U. Mich study: natural-gas-based ICE, BEV and FCV all show promise for environmental benefits relative to conventional ICE
August 19, 2014
Results of a lifecycle analysis by a team at the University of Michigan suggest that multiple types of natural gas-powered vehicles—i.e., natural-gas burning ICE vehicles; battery-electric vehicles (BEVs) recharged with gas-generated electricity; and fuel cell vehicles (FCVs) using hydrogen produced from natural gas—all show promise for reducing environmental impacts, energy demand and climate change impacts relative to conventional petroleum-fueled internal combustion engined vehicles for personal mobility.
Qiang Dai and Christian Lastoskie found that BEVs and FCVs in particular offer significant reductions in greenhouse gas emissions, especially if carbon capture and sequestration (CCS) technologies are implemented at the fuel conversion facilities. Their study appears in the ACS journal Energy & Fuels.
UC Davis researchers suggest we may be at the beginning of a real hydrogen transition in transportation
August 15, 2014
Researchers at the Institute of Transportation Studies University of California, Davis suggest that a number of positive trends indicate that we may be seeing the beginning of a real hydrogen transition in transportation, despite earlier starts that fizzled.
This is far from certain, they acknowledge in a new NextSTEPS whitepaper, as hydrogen faces a range of challenges, from economic to societal, before it can be implemented as a large-scale transportation fuel. Fuel cell vehicles (FCVs) are technically ready; what is still to be determined is the required confidence in hydrogen’s future for investors, fuel suppliers, automakers and consumers, they suggest. However, they note, “the trends are encouraging and the hydrogen enterprise has never been more serious and focused. The next three to four years will be critical for determining whether hydrogen vehicles are just a few years behind electric vehicles, rather than decades.”
Toyota’s Carter: we’re on the cusp of the automotive hydrogen age
August 13, 2014
In his talk at the 2014 J.P. Morgan Auto Conference in New York, Bob Carter, Toyota Motor Sales (USA) Senior Vice President, Automotive Operations said that the company in spending an average of more than $1 million an hour this year on R&D. Carter said that a prime example of the R&D focus is the hydrogen fuel cell sedan to be launched to the public in California next summer (earlier post) and, he suggested, thereafter to the East Coast.
Toyota’s basic stance on hydrogen is that fuel cell vehicles, in addition to offering high total energy (well-to-wheel) efficiency, are extremely versatile, with a long cruising range and a short fueling time. Carter noted that Toyota has reduced the cost of the fuel cell powertrain by 95% , and is confident it can reduce the cost further.
Navigant forecasts global road transportation energy consumption to increase 25% by 2035; 84% from conventional fuels
July 28, 2014
In a new report (Transportation Forecast: Global Fuel Consumption), Navigant Research forecasts total road transportation energy consumption will grow from 81.1 quadrillion Btu in 2014 to 101.7 quadrillion Btu in 2035—an increase of 25.4%. Approximately 84% of that will be provided by conventional fuels. The United States is currently the largest consumer of energy in the road transportation sector, with nearly 23.1 quadrillion Btu projected to be consumed in 2014.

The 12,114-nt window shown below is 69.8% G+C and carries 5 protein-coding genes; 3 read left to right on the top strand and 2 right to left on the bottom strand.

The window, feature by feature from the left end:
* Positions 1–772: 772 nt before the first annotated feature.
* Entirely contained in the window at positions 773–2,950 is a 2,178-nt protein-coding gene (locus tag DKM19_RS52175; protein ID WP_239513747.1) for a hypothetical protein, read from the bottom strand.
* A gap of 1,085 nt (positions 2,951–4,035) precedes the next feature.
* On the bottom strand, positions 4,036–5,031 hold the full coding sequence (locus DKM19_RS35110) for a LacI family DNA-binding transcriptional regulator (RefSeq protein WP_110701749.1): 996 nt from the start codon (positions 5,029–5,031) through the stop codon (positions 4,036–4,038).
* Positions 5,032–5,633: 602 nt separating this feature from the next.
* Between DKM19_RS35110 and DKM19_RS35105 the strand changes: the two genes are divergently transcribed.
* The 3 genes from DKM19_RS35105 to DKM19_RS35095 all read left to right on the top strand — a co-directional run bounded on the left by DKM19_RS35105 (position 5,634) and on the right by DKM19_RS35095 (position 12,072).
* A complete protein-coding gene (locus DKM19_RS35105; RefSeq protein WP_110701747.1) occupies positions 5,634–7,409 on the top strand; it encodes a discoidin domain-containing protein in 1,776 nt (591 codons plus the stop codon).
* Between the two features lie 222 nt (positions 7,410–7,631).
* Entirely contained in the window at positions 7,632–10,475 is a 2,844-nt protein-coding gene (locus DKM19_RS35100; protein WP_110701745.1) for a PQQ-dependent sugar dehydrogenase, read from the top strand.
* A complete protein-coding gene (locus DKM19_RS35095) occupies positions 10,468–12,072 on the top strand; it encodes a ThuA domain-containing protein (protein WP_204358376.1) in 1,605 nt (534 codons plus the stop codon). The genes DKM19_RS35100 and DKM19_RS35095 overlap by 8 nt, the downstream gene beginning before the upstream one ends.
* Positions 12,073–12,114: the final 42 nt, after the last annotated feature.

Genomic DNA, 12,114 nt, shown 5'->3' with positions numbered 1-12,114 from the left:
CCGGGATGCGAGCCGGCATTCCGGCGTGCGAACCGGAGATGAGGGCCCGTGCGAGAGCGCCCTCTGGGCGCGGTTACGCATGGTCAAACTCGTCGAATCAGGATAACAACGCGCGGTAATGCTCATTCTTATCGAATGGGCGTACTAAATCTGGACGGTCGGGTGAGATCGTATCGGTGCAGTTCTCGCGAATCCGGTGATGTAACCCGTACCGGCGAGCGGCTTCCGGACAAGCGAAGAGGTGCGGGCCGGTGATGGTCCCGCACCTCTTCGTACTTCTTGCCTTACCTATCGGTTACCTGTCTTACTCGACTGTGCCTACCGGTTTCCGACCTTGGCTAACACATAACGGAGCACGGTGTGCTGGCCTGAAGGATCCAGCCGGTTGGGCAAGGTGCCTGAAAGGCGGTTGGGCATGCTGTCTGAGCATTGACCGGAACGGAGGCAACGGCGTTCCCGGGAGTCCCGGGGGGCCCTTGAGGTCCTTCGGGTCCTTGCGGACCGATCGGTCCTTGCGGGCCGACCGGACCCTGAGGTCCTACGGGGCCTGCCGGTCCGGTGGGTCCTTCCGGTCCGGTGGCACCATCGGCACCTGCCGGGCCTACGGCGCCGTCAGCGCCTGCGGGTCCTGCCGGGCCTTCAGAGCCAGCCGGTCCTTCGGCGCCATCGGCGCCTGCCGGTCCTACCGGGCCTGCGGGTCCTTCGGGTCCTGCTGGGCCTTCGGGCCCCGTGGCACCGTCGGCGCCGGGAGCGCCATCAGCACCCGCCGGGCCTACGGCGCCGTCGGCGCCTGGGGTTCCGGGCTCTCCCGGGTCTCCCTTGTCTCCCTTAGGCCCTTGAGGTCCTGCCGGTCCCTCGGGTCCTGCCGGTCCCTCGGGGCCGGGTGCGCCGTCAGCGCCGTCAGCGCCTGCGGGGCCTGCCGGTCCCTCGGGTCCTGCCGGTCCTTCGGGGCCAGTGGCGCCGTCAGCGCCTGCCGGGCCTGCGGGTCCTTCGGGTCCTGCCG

Navigant also projects that investments in alternative fuel and fuel efficiency improvements will reduce annual energy consumption in the United States year-over-year. Most developed countries in Western Europe and parts of Asia Pacific will also exhibit similar decreases in energy consumption. In contrast, energy consumption will grow in developing regions, particularly in Eastern Europe, Asia Pacific, Latin America, and the Middle East & Africa. Brazil, Russia, India, and China (the BRIC nations) will represent the largest increases, as the percentage of global road transportation energy consumed by these nations is forecast to grow from 20% in 2014 to 36% in 2035.
California Energy Commission approves $46.6M for hydrogen refueling and $2.8M for EV charging projects
July 24, 2014
The California Energy Commission gave final approval for nearly $50 million in grant awards for hydrogen refueling and electric charging construction projects recommended for funding in notices of proposed awards published in April and May.
California’s zero-emission vehicle goal is to get 1.5 million hydrogen, battery electric, and plug-in electric vehicles on the roadway by 2025. In response to this directive, the Energy Commission’s Alternative and Renewable Fuel and Vehicle Technology Program (ARFVTP) has already allocated nearly $400 million to help bolster statewide infrastructure and create a viable market for zero-emission vehicles (ZEVs), and to promote alternative fuels.
SwRI receives $1.8M DOE award to develop linear motor reciprocating compressor for hydrogen
July 23, 2014
|Compression is a major contributor to the cost of hydrogen fueling. Source: Elgowainy et al. Click to enlarge.|
Southwest Research Institute (SwRI) will begin work in August on a $1.8-million contract awarded by the US Department of Energy DOE to develop, to fabricate and to test a linear motor reciprocating compressor (LMRC). The contract is one of 10 awarded by DOE for projects that will advance hydrogen production and delivery technologies for this fuel source. (Earlier post.)